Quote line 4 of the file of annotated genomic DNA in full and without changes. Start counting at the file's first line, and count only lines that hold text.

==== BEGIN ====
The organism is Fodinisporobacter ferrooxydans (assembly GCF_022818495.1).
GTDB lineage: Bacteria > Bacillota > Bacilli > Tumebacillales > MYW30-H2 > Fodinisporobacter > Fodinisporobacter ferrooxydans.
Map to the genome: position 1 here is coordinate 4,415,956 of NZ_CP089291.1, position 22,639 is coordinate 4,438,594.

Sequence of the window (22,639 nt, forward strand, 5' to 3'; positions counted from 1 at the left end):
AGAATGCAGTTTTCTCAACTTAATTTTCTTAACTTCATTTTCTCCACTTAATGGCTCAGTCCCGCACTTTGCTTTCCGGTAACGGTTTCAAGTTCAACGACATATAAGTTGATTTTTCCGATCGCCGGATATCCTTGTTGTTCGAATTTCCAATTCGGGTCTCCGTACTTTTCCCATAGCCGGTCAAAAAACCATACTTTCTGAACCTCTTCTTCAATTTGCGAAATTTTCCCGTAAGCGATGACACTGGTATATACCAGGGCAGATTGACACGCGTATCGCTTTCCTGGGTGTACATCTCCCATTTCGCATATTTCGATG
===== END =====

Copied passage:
Sequence of the window (22,639 nt, forward strand, 5' to 3'; positions counted from 1 at the left end):